E) Fifth manager is the new management for the first house... who is by the way the second replacement for that house. The first replacement I interviewed and hired to manage the property, including make the property rentable after the problem tenant "destroyed" it. After two months I ended up firing her, fixing the place myself (I mean hiring contractors etc myself) and hiring yet another management company (third for this propert). Honestly, I'm unconvinced that the current manager is much better than the first... beggers sometimes have to compromise... we shall see.

F) My last property manager is also problematic. I interviewed over 5 companies and really thought I'd done my due diligence (I've got non-trivial experience now afterall) and had a list of probably 25 questions that I asked each prospective manager... Well, in my opinion the guy is an excellent salesman (could sell ice water to an eskimo) and even an adequate businessman... however his parter/daily manager is a pampas ***. He is insulting, does what I consider to be the absolute minimum, and ... well, I'm firing them as soon as I can replace them without a significant "early termination penalty."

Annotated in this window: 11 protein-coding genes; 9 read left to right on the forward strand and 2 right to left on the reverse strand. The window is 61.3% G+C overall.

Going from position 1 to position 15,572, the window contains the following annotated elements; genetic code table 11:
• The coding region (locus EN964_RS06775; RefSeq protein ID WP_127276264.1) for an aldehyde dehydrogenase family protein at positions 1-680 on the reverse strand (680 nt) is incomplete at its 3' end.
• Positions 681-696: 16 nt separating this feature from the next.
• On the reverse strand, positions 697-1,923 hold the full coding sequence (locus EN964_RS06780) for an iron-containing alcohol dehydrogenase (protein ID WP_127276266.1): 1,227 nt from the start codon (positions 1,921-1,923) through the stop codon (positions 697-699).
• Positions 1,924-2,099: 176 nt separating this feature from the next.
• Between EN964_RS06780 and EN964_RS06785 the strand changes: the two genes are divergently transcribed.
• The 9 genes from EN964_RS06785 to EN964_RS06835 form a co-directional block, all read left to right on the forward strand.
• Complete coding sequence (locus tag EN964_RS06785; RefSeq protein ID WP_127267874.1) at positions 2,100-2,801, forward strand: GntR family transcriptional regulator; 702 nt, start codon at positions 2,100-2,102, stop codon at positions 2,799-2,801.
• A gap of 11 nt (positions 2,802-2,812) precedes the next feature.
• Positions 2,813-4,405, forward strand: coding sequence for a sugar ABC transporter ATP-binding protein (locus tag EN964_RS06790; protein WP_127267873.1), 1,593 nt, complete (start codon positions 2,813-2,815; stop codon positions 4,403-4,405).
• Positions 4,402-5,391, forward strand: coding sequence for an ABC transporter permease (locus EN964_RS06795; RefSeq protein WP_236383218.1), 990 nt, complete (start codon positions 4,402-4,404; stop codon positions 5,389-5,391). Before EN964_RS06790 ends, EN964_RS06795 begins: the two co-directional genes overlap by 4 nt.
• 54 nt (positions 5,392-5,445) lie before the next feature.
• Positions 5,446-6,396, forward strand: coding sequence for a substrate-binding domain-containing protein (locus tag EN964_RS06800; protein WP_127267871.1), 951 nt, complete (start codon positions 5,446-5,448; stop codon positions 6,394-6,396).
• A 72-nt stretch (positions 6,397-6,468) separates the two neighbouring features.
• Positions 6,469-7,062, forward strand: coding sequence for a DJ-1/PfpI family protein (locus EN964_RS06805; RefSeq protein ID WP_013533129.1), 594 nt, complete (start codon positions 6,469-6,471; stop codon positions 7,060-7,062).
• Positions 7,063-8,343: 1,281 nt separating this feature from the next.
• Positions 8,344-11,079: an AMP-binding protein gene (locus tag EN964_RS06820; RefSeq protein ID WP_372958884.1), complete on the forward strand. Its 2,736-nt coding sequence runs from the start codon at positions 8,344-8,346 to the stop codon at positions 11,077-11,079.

In our experience, the #1 mistake landlords make when selecting a Property Management Company (PMC) is ASSUMING instead of CONFIRMING.

It's often a case of not doing enough research, so they don't know what they don't know!

Landlords mistakenly ASSUME all PMCs offer the exact same services and operate the exact same way, so price is the only differentiator.

So, the first question they usually ask a PMC is about fees - instead of asking about services.

This also leads them to ASSUME simpler is better when it comes to management contracts.

The reality is the opposite - if it's not in writing then the PMC doesn't have to provide the service or can charge extra for it.

We have a 12 page management contract that we've added our real experiences to over the years, with the intent of protecting both us AND the landlord. Beyond the Monthly Management, Placement & Maintenance fees, all other fees in our contract are IF EVENT -> THEN fees.

We don’t know any PMCs to recommend in the area mentioned, but since selecting the wrong PMC is usually more harmful than selecting a bad tenant, you might want to read our series about “How to Screen a PMC Better than a Tenant”:

https://www.biggerpockets.com/member-blogs/3094/91877-how-to-screen-a-pmc-better-than-a-tenant-part-1-services-and-processes

We recommend you get management contracts from several PMCs and compare the services they cover and, more importantly, what they each don’t cover.

EDUCATE YOURSELF - yes, it will take time, but will lead to a selection that better meets your expectations & avoids potentially costly surprises!

@Kiera Underwood Louisville is the market we want to invest in long term with buy and hold.  At least that's our game plan for now.

@Ben Scott At the moment we're hesitant to invest here in Clovis for a few reasons, but a big one is relocation with military and not knowing enough about Property Management here with rental properties.  But then part of me knows the base here is a hub that keeps people coming in so that pushes me closer to considering an investment here.